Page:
Quite wisely, Unilever is taking the decision and the fine sitting down:

“We accept the decision of the NDRC and Shanghai Price Bureau. As a responsible company, we abide by laws and regulations in China and our global Code of Business Principles. Consumers are our top priority and we will continue to provide high quality products to the public,” Unilever said in a statement on Friday.

Then the China Daily implies (or flat out says?) that foreigners are to blame for China’s inflation:

“Being an influential company in China, Unilever should understand that any decision it makes will greatly impact the whole industry,” said Qi Xiaozhai, director of Shanghai Commercial Economic Research Center.

“Many multinational companies are taking advantage of China’s consumer markets because similar violations overseas will get more severe punishment,” said Qi.

*   *   *   *

“Foreign companies get too many benefits compared to local companies, it’s time to make a change,” Pan Ping, a white-collar worker at a private company in Shanghai told China Daily.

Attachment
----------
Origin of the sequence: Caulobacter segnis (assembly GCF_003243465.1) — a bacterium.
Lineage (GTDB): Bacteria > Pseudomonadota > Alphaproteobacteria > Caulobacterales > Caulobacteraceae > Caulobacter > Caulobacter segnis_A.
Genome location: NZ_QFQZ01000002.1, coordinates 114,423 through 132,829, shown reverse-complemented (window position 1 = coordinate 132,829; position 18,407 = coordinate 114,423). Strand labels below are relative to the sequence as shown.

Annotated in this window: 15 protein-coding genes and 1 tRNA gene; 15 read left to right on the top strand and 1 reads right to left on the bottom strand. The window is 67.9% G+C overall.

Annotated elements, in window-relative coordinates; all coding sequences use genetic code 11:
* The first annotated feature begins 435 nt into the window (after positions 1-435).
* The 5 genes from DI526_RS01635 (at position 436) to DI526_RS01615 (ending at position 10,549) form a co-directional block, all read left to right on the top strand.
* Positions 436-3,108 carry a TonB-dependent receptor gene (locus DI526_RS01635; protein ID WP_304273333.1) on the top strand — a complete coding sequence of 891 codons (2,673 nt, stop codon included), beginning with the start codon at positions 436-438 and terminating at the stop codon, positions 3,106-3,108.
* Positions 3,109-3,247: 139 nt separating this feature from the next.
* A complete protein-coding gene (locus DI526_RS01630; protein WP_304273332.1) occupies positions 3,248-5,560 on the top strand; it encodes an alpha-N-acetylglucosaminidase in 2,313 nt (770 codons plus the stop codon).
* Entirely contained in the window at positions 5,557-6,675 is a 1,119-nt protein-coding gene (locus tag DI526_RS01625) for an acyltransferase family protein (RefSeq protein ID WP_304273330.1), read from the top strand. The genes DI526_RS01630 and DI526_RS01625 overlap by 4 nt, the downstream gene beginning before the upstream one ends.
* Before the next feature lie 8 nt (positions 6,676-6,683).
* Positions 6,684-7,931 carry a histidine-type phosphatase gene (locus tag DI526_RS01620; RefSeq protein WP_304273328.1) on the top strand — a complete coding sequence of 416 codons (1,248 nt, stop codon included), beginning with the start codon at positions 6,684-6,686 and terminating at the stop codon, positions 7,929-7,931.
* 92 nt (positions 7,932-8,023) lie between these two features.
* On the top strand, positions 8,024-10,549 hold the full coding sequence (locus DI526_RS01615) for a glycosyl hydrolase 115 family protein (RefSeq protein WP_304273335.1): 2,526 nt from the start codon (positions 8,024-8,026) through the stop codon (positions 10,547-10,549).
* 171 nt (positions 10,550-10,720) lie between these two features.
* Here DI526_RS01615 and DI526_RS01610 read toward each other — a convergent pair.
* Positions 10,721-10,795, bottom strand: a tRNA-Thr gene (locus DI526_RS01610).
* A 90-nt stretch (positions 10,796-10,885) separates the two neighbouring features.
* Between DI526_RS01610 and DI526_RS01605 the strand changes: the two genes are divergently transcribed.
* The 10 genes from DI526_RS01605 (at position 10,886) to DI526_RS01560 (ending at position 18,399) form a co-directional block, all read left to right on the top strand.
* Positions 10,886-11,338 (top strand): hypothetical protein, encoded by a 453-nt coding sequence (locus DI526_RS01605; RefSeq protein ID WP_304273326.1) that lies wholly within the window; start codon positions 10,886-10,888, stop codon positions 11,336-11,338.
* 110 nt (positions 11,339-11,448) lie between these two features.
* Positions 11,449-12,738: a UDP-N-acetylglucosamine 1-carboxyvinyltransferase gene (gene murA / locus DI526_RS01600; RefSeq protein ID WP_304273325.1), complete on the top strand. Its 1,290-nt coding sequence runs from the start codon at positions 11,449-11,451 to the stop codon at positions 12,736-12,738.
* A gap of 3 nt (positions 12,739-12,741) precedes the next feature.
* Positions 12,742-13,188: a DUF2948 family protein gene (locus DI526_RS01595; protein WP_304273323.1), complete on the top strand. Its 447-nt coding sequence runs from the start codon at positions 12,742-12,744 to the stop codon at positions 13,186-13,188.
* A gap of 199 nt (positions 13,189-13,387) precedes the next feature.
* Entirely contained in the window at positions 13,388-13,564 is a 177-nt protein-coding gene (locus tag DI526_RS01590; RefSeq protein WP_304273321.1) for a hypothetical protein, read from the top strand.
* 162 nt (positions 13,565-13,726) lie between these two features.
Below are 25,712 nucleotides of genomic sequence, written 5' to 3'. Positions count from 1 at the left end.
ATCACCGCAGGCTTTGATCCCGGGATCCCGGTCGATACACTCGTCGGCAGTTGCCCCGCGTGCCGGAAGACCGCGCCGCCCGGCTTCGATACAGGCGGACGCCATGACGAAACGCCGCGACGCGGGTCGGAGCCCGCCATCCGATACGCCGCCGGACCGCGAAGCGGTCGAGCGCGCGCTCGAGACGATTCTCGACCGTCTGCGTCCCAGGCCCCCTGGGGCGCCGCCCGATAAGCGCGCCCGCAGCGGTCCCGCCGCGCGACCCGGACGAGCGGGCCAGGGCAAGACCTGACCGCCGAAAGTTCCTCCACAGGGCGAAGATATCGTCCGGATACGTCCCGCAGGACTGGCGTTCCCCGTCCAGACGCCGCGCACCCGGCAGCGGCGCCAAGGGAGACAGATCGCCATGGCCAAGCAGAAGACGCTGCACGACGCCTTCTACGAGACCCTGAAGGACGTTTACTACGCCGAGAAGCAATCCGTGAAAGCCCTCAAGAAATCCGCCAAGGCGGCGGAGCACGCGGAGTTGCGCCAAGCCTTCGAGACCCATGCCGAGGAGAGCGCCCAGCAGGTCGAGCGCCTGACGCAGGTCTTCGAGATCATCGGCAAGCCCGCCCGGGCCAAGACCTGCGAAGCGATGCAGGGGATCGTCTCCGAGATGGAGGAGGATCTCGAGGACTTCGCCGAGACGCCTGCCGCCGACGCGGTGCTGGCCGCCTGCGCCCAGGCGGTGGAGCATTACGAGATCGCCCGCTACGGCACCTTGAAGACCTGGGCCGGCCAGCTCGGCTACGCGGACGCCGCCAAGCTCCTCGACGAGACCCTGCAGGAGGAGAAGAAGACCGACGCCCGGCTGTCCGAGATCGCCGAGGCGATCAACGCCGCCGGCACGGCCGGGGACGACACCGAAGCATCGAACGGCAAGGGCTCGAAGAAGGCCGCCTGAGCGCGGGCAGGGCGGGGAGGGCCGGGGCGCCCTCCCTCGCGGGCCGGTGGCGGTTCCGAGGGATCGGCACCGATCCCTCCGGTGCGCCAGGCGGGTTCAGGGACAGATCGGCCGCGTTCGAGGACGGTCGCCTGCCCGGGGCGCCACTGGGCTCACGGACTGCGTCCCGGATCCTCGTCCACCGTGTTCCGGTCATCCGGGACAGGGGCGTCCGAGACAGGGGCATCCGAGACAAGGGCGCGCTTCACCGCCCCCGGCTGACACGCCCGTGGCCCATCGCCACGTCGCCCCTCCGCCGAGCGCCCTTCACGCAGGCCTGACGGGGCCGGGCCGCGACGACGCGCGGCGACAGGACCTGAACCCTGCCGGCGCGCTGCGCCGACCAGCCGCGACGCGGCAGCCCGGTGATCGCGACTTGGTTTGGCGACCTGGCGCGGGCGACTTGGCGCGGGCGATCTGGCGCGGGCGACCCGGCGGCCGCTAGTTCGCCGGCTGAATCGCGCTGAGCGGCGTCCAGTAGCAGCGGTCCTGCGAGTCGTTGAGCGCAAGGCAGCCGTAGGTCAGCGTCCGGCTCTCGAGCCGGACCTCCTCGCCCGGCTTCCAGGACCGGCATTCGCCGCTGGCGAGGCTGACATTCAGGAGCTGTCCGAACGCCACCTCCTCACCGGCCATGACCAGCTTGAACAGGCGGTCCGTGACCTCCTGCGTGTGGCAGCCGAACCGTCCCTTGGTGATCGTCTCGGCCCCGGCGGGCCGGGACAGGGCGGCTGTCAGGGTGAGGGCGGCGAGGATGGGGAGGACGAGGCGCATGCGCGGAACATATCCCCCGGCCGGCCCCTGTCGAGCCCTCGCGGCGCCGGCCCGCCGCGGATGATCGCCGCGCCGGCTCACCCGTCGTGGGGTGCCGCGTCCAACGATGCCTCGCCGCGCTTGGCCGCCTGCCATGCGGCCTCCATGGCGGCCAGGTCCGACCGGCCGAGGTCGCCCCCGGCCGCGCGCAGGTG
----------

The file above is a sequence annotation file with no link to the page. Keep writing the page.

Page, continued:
Through the Unilever case, the Chinese government is trying to provide fair and transparent market conditions for both domestic and foreign companies, Pan added.

Back in 2007, I wrote of this same issue back in the context of China’s environmental laws, in a post entitled, “China Warns Foreign Companies On Pollution“:

China has always and will always (at least for the foreseeable future) enforce its laws more strictly against foreign companies than against domestic companies. I am constantly writing about this not to complain about it, but simply to point out the reality. Just because your Chinese domestic competitors are getting away with something does not in any way mean you will be allowed to do so.

Beijing is also now at the stage where it is pretty much neutral about all but the largest foreign companies remaining in China. I am not saying it is neutral about foreign direct investment (FDI) in general, but I am saying that it really could not care less about whether your individual business stays in China or goes. And if your business is a polluter, it actually would probably rather see you leave.